[amsat-bb] Re: Can we get them to fix AO-40 first then?

Rocky Jones orbitjet at hotmail.com
Wed Oct 14 17:15:26 PDT 2009

Larry. (these are just my thoughts, and mine alone...I dont work with the "command team" or anything).

There is no doubt that AO-40 is spinning...radar and optical observation of it shows that.  I also believe that it is "wobbling" as well (I cannot see how it would not be wobbling, I dont think that there is a nutation damper and with all the events that have occurred with it, well it would be hard to imagine it is not...and some observations would lead to that conclusion...)

If it is spinning and wobbling then opening the solar panels, if they could be opened would be dicey.  Some vehicles in the past have been designed to open while spinning (Pioneer V for instance) but I would bet money that 40's are not.  The first concern I would have is "would they stay on"  followed quickly by what is going to happen to the attitude of the vehicle  (since it cannot be controlled) as they open......things could get worse rapidly.

All that might be problematical as I doubt that anyone's "RF" is getting through.

Two things that I have read recently (like in the last week) surprise me.  

The first is that apparently the command team had no real "QRH" (quick reference handbook) for either normal or abnormal or emergency situations.  Layfolks call this a "checklist" and it is standard "stuff" on complex machines...for instance if the same situation were to happen in a transport category airplane the pilots would have "boldface items" which they would perform and then reference printed and thought out procedures.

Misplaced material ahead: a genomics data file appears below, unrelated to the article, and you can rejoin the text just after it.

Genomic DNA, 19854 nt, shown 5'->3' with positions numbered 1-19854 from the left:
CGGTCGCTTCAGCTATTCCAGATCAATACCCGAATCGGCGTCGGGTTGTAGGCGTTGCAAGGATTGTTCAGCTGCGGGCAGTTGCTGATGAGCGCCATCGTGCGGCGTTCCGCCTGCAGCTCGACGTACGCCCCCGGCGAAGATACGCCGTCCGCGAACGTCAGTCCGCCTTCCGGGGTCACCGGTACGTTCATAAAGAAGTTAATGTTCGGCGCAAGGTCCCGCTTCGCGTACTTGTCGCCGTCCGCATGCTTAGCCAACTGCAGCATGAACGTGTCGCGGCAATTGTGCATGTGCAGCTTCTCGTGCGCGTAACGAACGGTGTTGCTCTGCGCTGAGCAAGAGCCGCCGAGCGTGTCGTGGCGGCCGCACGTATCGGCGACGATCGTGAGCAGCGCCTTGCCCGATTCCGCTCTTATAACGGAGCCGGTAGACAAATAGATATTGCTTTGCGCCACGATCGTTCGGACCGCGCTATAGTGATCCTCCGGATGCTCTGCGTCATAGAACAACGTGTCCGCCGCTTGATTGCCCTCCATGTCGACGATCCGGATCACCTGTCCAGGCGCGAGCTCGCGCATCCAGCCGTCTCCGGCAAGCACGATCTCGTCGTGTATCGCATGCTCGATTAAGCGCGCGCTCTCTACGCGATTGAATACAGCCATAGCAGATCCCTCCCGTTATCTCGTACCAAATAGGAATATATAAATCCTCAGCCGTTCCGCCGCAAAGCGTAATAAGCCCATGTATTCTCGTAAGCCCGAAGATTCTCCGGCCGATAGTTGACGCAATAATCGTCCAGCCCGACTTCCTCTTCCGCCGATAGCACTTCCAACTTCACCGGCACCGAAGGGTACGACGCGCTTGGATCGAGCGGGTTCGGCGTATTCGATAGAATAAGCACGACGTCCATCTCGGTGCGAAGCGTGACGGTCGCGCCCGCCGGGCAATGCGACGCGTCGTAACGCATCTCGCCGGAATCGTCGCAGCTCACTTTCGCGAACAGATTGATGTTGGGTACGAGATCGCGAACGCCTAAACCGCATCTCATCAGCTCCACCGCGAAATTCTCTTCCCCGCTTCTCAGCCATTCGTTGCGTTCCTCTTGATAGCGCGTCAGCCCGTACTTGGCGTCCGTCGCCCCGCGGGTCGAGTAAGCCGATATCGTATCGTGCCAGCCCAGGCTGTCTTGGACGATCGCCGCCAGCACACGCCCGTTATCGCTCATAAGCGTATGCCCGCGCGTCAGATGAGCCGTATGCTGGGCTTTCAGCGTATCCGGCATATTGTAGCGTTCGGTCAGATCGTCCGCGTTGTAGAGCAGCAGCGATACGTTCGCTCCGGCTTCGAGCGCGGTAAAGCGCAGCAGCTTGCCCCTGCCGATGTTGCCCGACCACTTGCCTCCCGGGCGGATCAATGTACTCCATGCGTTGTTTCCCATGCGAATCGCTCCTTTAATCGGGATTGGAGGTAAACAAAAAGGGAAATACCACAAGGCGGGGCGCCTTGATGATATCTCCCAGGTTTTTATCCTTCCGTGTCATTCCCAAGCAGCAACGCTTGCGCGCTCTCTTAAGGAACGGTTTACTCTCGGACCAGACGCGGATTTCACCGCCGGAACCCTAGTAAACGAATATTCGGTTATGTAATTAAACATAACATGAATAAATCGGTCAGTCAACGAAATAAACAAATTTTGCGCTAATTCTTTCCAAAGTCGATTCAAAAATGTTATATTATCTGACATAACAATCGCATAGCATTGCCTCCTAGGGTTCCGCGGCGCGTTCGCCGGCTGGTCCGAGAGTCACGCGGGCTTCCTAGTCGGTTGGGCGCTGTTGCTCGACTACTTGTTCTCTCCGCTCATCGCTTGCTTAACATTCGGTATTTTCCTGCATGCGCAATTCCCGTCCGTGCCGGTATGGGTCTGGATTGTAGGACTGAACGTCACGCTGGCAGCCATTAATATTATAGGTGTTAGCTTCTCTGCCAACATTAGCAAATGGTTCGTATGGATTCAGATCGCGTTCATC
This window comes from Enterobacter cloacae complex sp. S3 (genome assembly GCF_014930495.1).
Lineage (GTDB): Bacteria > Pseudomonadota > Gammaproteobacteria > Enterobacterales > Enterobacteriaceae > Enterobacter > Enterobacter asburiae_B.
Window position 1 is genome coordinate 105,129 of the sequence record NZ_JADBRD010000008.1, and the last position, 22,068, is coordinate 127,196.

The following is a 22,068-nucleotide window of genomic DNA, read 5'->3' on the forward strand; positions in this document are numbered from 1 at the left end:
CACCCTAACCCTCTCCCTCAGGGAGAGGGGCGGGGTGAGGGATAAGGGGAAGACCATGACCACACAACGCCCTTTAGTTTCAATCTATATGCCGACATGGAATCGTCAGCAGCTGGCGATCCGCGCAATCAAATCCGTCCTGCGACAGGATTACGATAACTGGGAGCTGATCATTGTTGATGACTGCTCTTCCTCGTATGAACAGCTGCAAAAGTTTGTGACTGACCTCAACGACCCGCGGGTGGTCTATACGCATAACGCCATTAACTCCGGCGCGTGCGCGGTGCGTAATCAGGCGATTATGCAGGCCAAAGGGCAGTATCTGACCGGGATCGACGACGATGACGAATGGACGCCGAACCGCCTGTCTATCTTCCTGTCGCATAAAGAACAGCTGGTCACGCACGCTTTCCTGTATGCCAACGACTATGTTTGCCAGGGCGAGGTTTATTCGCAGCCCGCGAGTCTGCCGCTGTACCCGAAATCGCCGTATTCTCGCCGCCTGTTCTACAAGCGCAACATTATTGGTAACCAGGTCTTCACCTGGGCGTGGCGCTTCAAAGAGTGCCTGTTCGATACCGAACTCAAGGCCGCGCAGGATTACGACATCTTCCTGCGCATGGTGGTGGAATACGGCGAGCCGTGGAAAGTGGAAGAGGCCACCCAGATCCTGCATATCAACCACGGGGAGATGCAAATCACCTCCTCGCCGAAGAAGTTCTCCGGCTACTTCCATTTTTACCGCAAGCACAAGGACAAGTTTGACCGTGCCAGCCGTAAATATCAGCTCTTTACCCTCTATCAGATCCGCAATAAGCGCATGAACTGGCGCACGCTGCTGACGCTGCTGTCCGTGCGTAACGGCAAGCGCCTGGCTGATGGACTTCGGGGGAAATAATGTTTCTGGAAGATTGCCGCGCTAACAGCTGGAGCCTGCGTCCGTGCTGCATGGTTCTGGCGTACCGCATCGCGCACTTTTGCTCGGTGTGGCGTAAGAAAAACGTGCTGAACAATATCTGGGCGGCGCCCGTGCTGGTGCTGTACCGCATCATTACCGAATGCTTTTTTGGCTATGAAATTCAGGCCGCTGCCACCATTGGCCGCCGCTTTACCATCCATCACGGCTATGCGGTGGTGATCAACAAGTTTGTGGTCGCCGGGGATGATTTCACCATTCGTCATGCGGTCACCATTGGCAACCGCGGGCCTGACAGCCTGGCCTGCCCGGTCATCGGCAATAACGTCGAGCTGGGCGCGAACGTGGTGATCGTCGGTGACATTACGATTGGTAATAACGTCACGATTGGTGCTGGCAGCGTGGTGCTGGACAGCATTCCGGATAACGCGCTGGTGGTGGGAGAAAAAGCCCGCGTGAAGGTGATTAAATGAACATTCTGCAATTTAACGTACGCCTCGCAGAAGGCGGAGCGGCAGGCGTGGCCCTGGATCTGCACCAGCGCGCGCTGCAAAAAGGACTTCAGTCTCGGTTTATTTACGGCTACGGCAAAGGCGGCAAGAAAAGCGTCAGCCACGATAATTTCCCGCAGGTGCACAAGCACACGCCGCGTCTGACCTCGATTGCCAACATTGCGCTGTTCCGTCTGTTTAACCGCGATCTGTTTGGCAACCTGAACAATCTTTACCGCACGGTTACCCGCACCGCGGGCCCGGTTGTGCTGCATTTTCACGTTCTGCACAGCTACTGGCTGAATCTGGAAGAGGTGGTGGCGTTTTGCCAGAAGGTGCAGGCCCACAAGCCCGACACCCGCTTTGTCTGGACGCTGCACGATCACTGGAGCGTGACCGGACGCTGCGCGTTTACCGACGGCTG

OK QRH's take time to develop and all...but as a second thing.....I am kind of surprised that with all the events that happen to AO-40 someone didnt think that thhe battery might be a "problem area".  Then  game out what could/would happen as time moved on and have those procedures ready for the "command team".  (as an aside I am surprised that the relay for the battery failed "closed" with a short or undervolt...I dont know what lead the designers to do this, it is required fare in airplanes that battery contractors with an undervolt fail open...)

Once it became clear that AO-40 was going to have a hard time transitioning to a three axis vehicle from a "spinner" and that with substantially less power from the arrays then expected.  It surprised me that .someone didnt think long and hard as to what that would do to battery life and develop in place procedures for all the command team to execute with a drop in battery voltage.

All this and the problems at its birth point to a vehicle that was far to complex for the team to manage both in prep, normal and abnormal/emergency procedures.  

There is in my view a better chance of AO-10 returning to life then 40...I bet you that vehicle looks like one of my classmates A-10 warthog after he tangled with a "zipper" (ZSU-23) ie it is probably full of holes.

As we say here in Texas, it lived hard and died young

(what do I do?  I am a test pilot for the US government)

Robert WB5MZO

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